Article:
According to Fischbach, "The archives of the United Nations
      Conciliation Commission for Palestine (UNCCP) long have been known to
      contain the most thorough reckoning of the scope and value of
      Palestinian refugee land ever undertaken. Although part of the
      UNCCP `Technical Project' on refugee property losses was made public
      in 1964, significant details were not. The UN Secretariat Archives in
      New York, which houses the UNCCP's archives, has kept very tight
      control over the records detailing the refugee property since then.
      It also has not allowed access to other documents that are contained
      in the commission's archives. This archival material has assumed an
      almost mythical status over the years for those studying the refugee
      property question, and it was long believed that much useful material
      was secreted away somewhere "at the UN."

      In the late 1990s, the author was granted access to the UNCCP
      archives, both the land records and other material, in the course of
      writing his book on the history of the Palestinian refugee property
      issue. Though the UNCCP refused to release its estimate of the value
      of this property, research into the UNCCP archives reveals this
      figure to be £235,660,250 ($942 million). "The UNCCP archives also
      hold other studies and data on the refugee property issue that were
      never published. In 1962, the UNCCP's land expert, Frank E. Jarvis,
      devised a plan to compensate refugees that never was made public.
      This study estimated that a total compensation package would cost
      some $1.125 billion in 1962 dollars. This figure included the value
      of abandoned land and moveable property; interest on this amount; an
      amount for changes in the value of currency; the value of public
      property that should have conveyed to the refugees; and
      a `disturbance allowance' covering lost income," the author relates.

      "The UNCCP ceased functioning in 1966 for all intents and purposes.
      Its archival material, including secret studies of land values and
      compensation schemes, went into the UN archives where it has remained
      to this day. Far from the refugee camps that still house the 1948
      refugees and their descendants, the data on their lost property
      continues to gather dust," Fischbach said.

      "Records of Dispossession - Palestinian Refugee Property and the Arab-
      Israeli Conflict," by Michael R. Fischbach was published as part of
      the Institute for Palestinian Studies Series. For further
      information, or to purchase a copy at $39.50, E-mail
      cup_book@... (ISBN: 0-231-12978-5).

      Genevieve Cora Fraser is a poet, playwright and journalist as well as
      a long-standing environmental and human rights activist. She can be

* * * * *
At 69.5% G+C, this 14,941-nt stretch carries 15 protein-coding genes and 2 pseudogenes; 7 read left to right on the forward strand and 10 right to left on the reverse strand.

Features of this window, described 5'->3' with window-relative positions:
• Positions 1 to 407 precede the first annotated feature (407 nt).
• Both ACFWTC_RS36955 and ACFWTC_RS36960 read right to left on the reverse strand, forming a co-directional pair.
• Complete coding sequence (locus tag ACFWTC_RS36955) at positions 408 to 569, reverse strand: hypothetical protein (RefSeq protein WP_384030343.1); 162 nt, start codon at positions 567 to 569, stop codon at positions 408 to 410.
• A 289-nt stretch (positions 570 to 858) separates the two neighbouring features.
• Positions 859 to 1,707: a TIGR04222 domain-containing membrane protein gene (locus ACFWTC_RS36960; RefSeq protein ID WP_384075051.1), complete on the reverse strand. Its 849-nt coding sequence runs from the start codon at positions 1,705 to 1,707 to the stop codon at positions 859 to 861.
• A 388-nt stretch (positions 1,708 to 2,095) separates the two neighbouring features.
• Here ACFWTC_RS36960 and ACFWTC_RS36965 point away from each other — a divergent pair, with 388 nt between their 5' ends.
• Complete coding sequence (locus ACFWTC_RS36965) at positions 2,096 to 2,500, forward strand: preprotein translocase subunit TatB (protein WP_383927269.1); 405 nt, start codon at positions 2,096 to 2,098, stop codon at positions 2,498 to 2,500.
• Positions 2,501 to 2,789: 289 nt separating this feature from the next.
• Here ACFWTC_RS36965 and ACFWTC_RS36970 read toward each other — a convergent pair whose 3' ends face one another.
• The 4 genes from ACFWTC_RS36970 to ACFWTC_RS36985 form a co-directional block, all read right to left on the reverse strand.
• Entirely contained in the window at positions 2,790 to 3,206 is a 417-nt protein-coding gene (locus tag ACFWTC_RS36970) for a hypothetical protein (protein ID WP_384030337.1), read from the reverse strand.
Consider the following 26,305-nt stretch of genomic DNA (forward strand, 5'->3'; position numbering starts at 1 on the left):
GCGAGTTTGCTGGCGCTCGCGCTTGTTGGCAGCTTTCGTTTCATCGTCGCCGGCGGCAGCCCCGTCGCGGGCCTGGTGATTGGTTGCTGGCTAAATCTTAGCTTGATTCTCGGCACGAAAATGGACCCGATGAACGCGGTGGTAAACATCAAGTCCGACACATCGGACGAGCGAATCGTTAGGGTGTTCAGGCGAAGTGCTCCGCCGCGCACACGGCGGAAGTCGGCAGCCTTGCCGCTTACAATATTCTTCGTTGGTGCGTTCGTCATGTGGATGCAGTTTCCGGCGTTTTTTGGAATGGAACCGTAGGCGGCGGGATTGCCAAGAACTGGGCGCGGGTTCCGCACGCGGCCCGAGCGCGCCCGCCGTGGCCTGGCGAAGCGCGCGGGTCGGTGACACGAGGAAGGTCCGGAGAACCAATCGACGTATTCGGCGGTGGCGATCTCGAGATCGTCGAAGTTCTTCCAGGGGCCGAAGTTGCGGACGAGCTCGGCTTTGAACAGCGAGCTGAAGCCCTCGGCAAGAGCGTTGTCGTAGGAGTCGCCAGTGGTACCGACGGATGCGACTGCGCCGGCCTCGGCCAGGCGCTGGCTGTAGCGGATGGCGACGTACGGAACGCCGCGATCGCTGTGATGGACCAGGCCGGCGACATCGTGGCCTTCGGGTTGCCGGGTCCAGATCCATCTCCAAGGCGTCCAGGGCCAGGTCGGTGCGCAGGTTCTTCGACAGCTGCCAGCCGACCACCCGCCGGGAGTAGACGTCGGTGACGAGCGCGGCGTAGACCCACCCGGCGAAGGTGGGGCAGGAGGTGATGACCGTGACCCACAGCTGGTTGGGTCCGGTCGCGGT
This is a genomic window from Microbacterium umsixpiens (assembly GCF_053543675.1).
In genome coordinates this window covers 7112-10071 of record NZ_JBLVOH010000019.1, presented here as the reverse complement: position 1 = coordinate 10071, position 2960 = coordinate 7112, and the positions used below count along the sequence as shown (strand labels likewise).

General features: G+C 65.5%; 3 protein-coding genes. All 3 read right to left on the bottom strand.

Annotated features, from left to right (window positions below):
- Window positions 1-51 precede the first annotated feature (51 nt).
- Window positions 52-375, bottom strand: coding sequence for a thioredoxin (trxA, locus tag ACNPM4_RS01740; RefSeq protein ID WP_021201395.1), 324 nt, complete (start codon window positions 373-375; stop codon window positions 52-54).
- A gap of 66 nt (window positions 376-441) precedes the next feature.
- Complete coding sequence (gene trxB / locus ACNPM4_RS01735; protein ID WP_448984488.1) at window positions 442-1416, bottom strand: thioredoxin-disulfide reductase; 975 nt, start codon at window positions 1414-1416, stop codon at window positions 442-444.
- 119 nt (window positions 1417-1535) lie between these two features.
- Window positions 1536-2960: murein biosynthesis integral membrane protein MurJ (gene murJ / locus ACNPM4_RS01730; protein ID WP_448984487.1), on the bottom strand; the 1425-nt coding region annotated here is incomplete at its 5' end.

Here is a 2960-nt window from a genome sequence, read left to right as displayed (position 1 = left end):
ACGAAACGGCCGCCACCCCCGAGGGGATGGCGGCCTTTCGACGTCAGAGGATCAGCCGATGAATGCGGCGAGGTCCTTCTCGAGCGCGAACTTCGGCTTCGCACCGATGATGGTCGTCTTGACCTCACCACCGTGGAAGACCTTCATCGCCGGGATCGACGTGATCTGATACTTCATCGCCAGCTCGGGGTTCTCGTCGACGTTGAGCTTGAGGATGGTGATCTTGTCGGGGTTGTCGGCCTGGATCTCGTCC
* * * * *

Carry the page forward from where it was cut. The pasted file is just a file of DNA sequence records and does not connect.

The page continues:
reached via e-mail at: gcfraser@...

      ---------------------------------------------------------------------
      The Status of Palestinian Citizens in Israel

      Written Statement, Pax Christi International, 16 February 2004

      http://electronicintifada.net/v2/article2424.shtml

      Pax Christi International wishes to draw attention to the situation of
      Palestinian citizens inside Israel within the borders of 1948. The
      focus of the Arab- Israeli conflict is mostly on Palestinians of the
      Occupied Territories and to a lesser degree on those Palestinians who
      live inside Israel. In essence, their situation has many similarities
      with the situation of Palestinians in the Occupied Territories.1

      Pax Christi has submitted numerous interventions regarding the
      deteriorating human rights situation in the Occupied Palestinian
      Territories since the beginning of the Al-Aqsa Intifada. The Intifada
      and Israel's reaction to it have also had a great impact on the
      situation of Palestinians citizens in Israel, as the world witnessed
      during the suppression of demonstrations in Israel in October 2000,
      leaving 13 people dead; the Israeli public discourse on "transfer";
      the "demographic threat" and the public perception of Palestinians
      inside Israel as being a "fifth column"2.

      Equality under the law and freedom from discrimination are basic
      human rights that are enshrined in international law and the various
      human rights treatises of which Israel is signatory.3

      Pax Christi believes that any solution for the Arab -Israeli conflict
      can only succeed if the human rights, including civil and political
      rights, of all inhabitants are secured and guaranteed, whether in an
      Israeli state or a future Palestinian state.

      Background

      The Palestinians in Israel are descendants of the people that did not
      leave during the years of the establishment of the state of Israel
      and during the 1948 war between Israel and its Arab neighbours.4
      Palestinian citizens of Israel comprise approximately one million
      persons, about 20% of Israel's total population of about 6 million5.
      They numbered at that time approximately 150.000, of which about 25%
      became internal refugees (Internally Displaced Persons). This group